Nuclear disasters aren’t very amusing. Fortunately, they only happen very, very occasionally: so much so that you can probably only name the same Big Three that I can.
This story references a nuclear disaster that hasn’t happened yet. Indeed, there’s no evidence or suggestion that it ever will. And that’s why I feel that I’m allowed to find it a bit amusing.
First off, in the event of a nuclear accident at Koeberg (Koeberg being our local nuclear power station (the only one in Africa, nogal)), my first instinct would not be to head to the city centre anyway. Given that Koeberg is pretty much in the bottom corner of Africa, I would hesitate to head further into the bottom corner of Africa should there be any sort of radioactive leak.
That’s not where you want to be. Especially if it’s going to take you three hours to get there.
Additionally, should Koeberg go bang bang, residents in (Uns)Table View will surely not be the only ones anxious to vacate the general area. I reside in the much more gentile, verdant, pleasant surroundings of the Southern Suburbs, but in the unlikely event of Koeberg going off, I’m not going to hang around to see what happens next: I’m heading out of Cape Town along with everyone else. I’ll review the situation from the interminable queues in godforsaken Somerset West or something. I shouldn’t really have to say this, but Table View’s local traffic congestion is really just one small part of a much, much bigger problem if one or both of our local nuclear reactors happen to meltdown.
But then, why would you drive anyway?
Another resident, Cindy Welch, said it recently took her an hour to reach Table View High School, which is four kilometres away from her home, due to traffic congestion.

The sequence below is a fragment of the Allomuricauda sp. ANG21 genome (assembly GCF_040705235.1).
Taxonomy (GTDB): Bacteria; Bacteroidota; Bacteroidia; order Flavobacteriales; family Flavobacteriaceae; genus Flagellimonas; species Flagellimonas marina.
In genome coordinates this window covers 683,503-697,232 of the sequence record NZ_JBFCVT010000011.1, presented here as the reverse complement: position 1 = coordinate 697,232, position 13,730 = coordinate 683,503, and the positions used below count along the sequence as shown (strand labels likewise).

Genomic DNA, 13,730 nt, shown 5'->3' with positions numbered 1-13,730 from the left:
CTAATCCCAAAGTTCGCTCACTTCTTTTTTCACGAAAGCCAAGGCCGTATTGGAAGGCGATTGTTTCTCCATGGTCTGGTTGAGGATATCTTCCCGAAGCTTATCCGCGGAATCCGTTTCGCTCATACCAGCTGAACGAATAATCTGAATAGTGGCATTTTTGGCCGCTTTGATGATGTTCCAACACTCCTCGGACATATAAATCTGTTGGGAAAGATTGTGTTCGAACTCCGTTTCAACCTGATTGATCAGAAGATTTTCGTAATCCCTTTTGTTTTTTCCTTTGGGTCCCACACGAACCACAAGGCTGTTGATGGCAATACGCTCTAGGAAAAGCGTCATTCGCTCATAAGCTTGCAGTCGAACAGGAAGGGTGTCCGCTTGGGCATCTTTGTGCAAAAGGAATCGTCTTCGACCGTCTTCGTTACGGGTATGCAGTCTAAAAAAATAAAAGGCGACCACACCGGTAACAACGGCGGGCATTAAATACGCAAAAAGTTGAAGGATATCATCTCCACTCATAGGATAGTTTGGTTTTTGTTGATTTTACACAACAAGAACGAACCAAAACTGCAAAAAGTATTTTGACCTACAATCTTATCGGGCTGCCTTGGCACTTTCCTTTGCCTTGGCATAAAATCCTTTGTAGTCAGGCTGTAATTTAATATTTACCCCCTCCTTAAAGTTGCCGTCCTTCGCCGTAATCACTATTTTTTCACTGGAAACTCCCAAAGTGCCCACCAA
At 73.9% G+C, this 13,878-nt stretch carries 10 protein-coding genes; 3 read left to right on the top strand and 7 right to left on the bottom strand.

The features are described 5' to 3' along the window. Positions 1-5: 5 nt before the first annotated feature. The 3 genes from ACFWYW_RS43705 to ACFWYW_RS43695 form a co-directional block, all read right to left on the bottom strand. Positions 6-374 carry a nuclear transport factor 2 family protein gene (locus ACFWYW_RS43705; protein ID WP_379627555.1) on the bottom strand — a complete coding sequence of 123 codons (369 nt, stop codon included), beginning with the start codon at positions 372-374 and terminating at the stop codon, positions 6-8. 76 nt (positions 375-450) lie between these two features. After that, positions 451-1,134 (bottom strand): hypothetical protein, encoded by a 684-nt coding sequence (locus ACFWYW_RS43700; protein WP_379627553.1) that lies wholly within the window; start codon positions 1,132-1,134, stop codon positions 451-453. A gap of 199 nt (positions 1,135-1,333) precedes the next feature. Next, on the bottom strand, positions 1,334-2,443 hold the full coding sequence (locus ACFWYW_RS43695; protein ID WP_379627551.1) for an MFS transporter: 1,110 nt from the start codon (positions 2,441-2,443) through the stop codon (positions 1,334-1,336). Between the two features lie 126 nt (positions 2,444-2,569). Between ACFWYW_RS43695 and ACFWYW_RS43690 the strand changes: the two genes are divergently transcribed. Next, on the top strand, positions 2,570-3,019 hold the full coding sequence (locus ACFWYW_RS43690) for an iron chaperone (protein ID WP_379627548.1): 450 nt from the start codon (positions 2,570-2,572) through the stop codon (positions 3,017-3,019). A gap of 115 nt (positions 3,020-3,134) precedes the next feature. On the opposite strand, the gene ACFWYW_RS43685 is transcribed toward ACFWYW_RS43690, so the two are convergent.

You’re not stuck in the traffic, Cindy; you are the traffic.
Four kilometres is entirely walkable. Or jogable. Or cyclable. Especially if the motorised alternative is going to take an hour. And even more so if there’s a big explodey mushroom cloud lighting up the sky behind you. I reckon you’d be shocked as to how quickly you can get yourself 4km from your current location with just the gentle persuasion of an impending nuclear catastrophe for assistance, Cindy.
Of course, all this is assuming the worst case scenario, which is a full reactor core meltdown at 8am on a wet Monday morning in August.
And that’s a rather pessimistic approach, isn’t it?
There are many other days, other times and other prevailing meteorological conditions on and under which Koeberg might conceivably explode. For example, it might happen 3am on a Sunday and the roads of Table View might be completely empty.
In which case, a quick getaway is almost completely guaranteed.
So why are we spending millions and millions of Rands on bigger roads, just in case the apocalypse happens during morning rush hour? Madness.
I’m here to suggest a controversial – but actually rather reasonable – alternative. Instead of building more roads connecting Table View to everywhere else, why not just build a Big Wall and isolate Table View from everywhere else?
Hear. Me. Out.
Firstly, this will clearly benefit anyone living outside Table View. Remember that:
approximately 40 500 people use the R27 from Table View to the city each day
well, they’ll immediately be taken out of the equation and will be unable to cause congestion on the other major escape routes out of the city, meaning that other, normal people will have more chance of survival.
Additionally, if the wall is big enough, it might actually contain some of the nuclear fallout from any Koeberg disaster.
And as for the unfortunate residents of Table View, well, are they really any worse off?
No. Not at all.
As this news article clearly states, they were never going to successfully make it out alive anyway. You’re never going to outrun a deadly cloud of enriched uranium particles going at four kilometres an hour. It’ll take you an hour to even get to the High School, which – like you – will be completely and overwhelmingly contaminated by the time you get there. You might as well just stay where you are and see if you develop any (more) interesting mutations ahead of your inevitable death.
The City of Cape Town don’t have a great record in listening to my amazing ideas, but I suppose that they might have seen the whole iceberg thing as being a bridge too far. Simply diverting funds which have already been allocated for road building on the West Coast across to wall building on the West Coast really doesn’t seem too difficult, especially given the evidence I have presented here.
I’ll sent Patricia an email – I’m sure she’s not got much on her plate at the moment.